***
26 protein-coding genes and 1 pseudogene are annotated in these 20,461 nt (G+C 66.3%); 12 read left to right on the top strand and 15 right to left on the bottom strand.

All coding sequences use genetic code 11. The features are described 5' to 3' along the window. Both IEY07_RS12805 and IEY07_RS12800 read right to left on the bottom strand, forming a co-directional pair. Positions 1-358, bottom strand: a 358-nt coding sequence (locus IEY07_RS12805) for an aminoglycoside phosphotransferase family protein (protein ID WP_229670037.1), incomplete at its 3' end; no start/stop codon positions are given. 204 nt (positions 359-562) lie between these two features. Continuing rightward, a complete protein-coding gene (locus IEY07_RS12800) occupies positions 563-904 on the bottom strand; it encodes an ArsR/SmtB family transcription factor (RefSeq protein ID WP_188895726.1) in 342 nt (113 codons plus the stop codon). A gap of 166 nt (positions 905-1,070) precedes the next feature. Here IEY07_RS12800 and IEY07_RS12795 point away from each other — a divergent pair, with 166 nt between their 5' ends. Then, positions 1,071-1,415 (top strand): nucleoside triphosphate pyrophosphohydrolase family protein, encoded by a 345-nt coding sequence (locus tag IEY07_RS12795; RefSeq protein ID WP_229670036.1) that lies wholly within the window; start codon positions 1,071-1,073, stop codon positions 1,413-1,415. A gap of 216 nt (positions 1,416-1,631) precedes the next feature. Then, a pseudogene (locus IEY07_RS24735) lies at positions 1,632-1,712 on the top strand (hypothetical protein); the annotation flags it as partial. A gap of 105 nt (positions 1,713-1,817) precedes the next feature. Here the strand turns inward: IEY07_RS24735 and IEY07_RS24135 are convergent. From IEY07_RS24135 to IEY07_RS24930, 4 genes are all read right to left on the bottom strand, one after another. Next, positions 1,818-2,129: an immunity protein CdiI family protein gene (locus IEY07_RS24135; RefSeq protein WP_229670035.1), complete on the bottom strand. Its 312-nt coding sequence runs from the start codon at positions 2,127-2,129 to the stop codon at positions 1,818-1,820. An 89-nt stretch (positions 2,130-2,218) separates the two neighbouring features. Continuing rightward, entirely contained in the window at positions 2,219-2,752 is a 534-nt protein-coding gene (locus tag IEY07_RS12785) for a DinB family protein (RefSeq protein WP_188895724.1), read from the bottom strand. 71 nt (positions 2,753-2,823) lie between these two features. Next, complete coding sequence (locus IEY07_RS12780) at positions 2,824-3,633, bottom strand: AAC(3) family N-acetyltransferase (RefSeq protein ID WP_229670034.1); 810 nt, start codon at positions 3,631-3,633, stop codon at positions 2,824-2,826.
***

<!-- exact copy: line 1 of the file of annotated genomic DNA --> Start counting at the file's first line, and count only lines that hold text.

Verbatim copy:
26 protein-coding genes and 1 pseudogene are annotated in these 20,461 nt (G+C 66.3%); 12 read left to right on the top strand and 15 right to left on the bottom strand.